Just an update, so that others reading this don't come to the wrong conclusions:
I eventually discovered hardware problems related to either the motherboard or the RAM, or the BIOS setup. My RAM didn't play well in the default configuration of the motherboard. The PC is now with the shop where I bought it and they are running extensive tests to locate the issue.
My conclusion: Despite vendor assurances about compatibility etc., my hardware is still pretty much bleeding edge and may cause unpleasant surprises (like instability, boot failures, corrupted files and file systems, etc.). For reference, I tried to install Windows 7 64 bit Ultimate which ran the installer fine but quit at the first reboot.
My advise with this kind of hardware (see my signature below) is this:
1. Don't even think about installing your OS right away! Download and run some stress test software for a couple of days, including RAM tests. In my case, the RAM test would sometimes pass without issues, but sometimes show random errors.
2. Make sure everything is installed properly, in particular the CPU and the heat sink/fans. Insufficient cooling can fry your hardware/CPU during the stress test!!! Also check that the fans are connected to the right headers! Someone reported that he connected the CPU fan to a diagnostic header on an Asus Rampage Extreme board which has a diagnostic header next to the fan headers and that diag. header was marked "CPU fan" (the marking referred to the headers on the left, not the diag header above the marking).
2. Before running any test, check your BIOS configuration! By default, the Asus Sabertooth X79 disables XMP. However, XMP must be enabled for my DDR3-1600 memory sticks to work properly. The more memory sticks you have, the more likely it is that you have to adjust voltages like VCCSA to work with the memory. Search the Internet for your RAM sticks and BIOS settings. ONLY CHANGE THE VOLTAGES ETC. WHEN THERE IS A REASON TO DO SO (e.g. memory errors or boot freezes), or when the RAM / MB manufacturer clearly advises to do so. Increasing voltages means more power consumption and increased temperatures.
3. Different motherboard BIOS releases play differently - the latest release may not always be the most stable for your system. Again, such information can be found on the Internet (I found some good advise on Tomshardware).
4. If you run into RAM errors, you may need to run the stress test plus memory test on each single DIMM module individually to isolate a bad stick (in my case with 8 sticks it takes a long time).
5. Once you can rule out any motherboard / RAM / CPU / power supply / cooling issues that should show up during a stress test / memory test over several days, go ahead with the installation.
6. Sometimes the SSD itself or the attachment of HD / SSD to the SATA connectors can make the difference between successful OS boot and failure. Some suggest to use the 6th SATA 3GB header to connect the DVD, and the SATA 6GB header for the SSD or HD, but again in some cases only the 1st SATA 3GB header would work for the SSD or HD. Go figure.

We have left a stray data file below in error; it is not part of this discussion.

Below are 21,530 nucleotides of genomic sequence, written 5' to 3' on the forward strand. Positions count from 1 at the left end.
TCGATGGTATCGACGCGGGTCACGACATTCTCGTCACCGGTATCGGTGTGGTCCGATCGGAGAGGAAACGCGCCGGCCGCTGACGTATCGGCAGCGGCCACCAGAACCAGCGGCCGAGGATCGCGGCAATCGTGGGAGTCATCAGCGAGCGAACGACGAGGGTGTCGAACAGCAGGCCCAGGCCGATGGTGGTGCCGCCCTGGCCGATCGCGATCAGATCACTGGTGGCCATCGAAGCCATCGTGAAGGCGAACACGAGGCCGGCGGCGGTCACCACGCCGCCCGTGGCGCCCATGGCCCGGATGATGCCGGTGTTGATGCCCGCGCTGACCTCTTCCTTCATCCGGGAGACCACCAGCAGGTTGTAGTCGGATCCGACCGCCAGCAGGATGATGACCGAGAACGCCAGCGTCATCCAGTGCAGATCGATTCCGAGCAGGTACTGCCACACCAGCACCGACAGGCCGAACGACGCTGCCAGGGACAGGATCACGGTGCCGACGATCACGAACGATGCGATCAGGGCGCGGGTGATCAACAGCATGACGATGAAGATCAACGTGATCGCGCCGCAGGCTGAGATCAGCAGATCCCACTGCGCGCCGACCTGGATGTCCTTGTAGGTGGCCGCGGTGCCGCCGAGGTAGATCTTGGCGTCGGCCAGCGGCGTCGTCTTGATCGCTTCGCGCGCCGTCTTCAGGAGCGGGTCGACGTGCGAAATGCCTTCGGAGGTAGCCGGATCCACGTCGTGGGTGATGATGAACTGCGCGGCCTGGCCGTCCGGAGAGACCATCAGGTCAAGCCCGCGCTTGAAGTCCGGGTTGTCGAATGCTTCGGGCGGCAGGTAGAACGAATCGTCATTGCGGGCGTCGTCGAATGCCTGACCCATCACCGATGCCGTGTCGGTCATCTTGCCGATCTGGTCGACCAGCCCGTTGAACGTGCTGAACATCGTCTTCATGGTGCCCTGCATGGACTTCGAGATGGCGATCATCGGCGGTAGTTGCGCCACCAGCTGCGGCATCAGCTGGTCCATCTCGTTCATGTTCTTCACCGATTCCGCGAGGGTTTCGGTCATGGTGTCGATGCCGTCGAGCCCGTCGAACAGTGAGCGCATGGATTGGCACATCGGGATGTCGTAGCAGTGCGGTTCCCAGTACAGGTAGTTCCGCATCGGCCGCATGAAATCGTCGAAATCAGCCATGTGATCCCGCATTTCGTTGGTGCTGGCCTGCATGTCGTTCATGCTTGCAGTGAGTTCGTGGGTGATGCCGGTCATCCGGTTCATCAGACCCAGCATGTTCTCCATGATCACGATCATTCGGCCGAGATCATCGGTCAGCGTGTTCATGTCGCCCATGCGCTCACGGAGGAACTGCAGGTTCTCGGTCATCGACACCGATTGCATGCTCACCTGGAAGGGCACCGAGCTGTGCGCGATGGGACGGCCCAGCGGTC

7. Modern motherboards have several SATA controllers (Intel, Marvell, etc.). Start with the Intel SATA ports for the boot disk / SSD, unless you found evidence that the others may work as well or better with your boot disk. In my case Asus denotes the Marvell SATA connectors as "data disks" and discourages their use for boot disks.
I think it wasn't a good idea to buy 8x4GB RAM sticks. Sure its nice to have 32GB memory and I do have some use for it, but the trouble of testing it and making it work can be counterproductive.
With these boards and processors, memory settings can be very finicky. In general it is suggested to run the memory at its advertised clock speed, so my DDR3-1600 should run on 1600MHz, not at the motherboard default of 1333MHz. XMP enabled should make sure it runs as advertised, BUT your milage may vary.
Moreover, a fully populated memory bank often requires fine-tuning to ensure sufficient power supply to the modules during boot and later during operation (yes, there are specific BIOS settings for the boot phase). Stick with manufacturer and XMP settings unless advised otherwise by competent people who have used the same motherboard AND exactly the same RAM kits.
Mixing different RAM modules, or even the same RAM modules from two kits, is strongly discouraged. RAM kits are matched and supposedly tested to work together. I've bought one 32GB RAM kit and it's enough trouble to get this work. There are plenty of reports from people who have tried to expand their RAM by adding another kit of the same brand and specs (for example two kits of 4x4GB). Some or lucky, but it seems many aren't.
Just because a motherboard comes with 8 DIMM slots and their specs say that 64GB are supported doesn't mean much. In retrospect, I would now have bought a 4x4GB kit giving me 16GB, and wait a year or two until there is enough real-life evidence that higher memory configurations actually work out of the box.
Sorry for taking the thread totally off-topic, but I've done serious injustice to the Linux distributions I tried when in fact all my problems originated in hardware issues.
Asus Sabertooth X79 (NOT recommended), i7 3930K CPU, 8x4GB Kingston DDR3 RAM, Noctua NH-D14 SE2011 CPU cooler, Sapphire (AMD) 6450 GPU, PNY Quatro 2000 GPU, Sandisk Extreme 120GB SSD, WD 2TB WD20EARX HD, Corsair 500R case, SeaSonic 660W Gold X-Series PS